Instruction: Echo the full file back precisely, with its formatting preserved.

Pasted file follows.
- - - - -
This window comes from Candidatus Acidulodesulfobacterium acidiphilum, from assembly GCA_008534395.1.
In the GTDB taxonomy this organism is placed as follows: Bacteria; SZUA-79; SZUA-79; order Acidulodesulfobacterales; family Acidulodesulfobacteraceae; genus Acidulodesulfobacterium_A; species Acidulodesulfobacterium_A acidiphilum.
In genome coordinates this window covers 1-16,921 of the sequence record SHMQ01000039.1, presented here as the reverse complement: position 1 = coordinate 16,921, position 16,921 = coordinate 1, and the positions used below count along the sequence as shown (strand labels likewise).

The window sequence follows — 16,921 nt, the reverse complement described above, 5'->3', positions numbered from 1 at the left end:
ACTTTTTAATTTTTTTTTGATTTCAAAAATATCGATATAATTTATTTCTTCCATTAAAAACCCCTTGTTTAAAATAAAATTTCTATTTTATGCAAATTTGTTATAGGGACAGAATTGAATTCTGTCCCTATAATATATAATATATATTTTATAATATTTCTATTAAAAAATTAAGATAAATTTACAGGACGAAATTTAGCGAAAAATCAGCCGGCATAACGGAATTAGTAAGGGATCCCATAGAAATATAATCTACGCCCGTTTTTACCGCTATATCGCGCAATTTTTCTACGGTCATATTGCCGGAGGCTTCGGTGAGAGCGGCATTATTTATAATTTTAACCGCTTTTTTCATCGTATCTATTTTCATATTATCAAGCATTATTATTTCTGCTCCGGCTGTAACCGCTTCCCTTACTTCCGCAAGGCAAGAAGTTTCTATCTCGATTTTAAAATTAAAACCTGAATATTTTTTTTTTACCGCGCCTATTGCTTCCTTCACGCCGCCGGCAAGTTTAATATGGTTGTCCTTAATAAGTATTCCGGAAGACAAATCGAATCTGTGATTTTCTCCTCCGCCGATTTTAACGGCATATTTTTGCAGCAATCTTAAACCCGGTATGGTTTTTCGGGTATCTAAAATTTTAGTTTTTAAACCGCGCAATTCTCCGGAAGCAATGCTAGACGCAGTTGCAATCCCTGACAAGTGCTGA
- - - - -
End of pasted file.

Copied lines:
This window comes from Candidatus Acidulodesulfobacterium acidiphilum, from assembly GCA_008534395.1.
In the GTDB taxonomy this organism is placed as follows: Bacteria; SZUA-79; SZUA-79; order Acidulodesulfobacterales; family Acidulodesulfobacteraceae; genus Acidulodesulfobacterium_A; species Acidulodesulfobacterium_A acidiphilum.
In genome coordinates this window covers 1-16,921 of the sequence record SHMQ01000039.1, presented here as the reverse complement: position 1 = coordinate 16,921, position 16,921 = coordinate 1, and the positions used below count along the sequence as shown (strand labels likewise).

The window sequence follows — 16,921 nt, the reverse complement described above, 5'->3', positions numbered from 1 at the left end:
ACTTTTTAATTTTTTTTTGATTTCAAAAATATCGATATAATTTATTTCTTCCATTAAAAACCCCTTGTTTAAAATAAAATTTCTATTTTATGCAAATTTGTTATAGGGACAGAATTGAATTCTGTCCCTATAATATATAATATATATTTTATAATATTTCTATTAAAAAATTAAGATAAATTTACAGGACGAAATTTAGCGAAAAATCAGCCGGCATAACGGAATTAGTAAGGGATCCCATAGAAATATAATCTACGCCCGTTTTTACCGCTATATCGCGCAATTTTTCTACGGTCATATTGCCGGAGGCTTCGGTGAGAGCGGCATTATTTATAATTTTAACCGCTTTTTTCATCGTATCTATTTTCATATTATCAAGCATTATTATTTCTGCTCCGGCTGTAACCGCTTCCCTTACTTCCGCAAGGCAAGAAGTTTCTATCTCGATTTTAAAATTAAAACCTGAATATTTTTTTTTTACCGCGCCTATTGCTTCCTTCACGCCGCCGGCAAGTTTAATATGGTTGTCCTTAATAAGTATTCCGGAAGACAAATCGAATCTGTGATTTTCTCCTCCGCCGATTTTAACGGCATATTTTTGCAGCAATCTTAAACCCGGTATGGTTTTTCGGGTATCTAAAATTTTAGTTTTTAAACCGCGCAATTCTCCGGAAGCAATGCTAGACGCAGTTGCAATCCCTGACAAGTGCTGA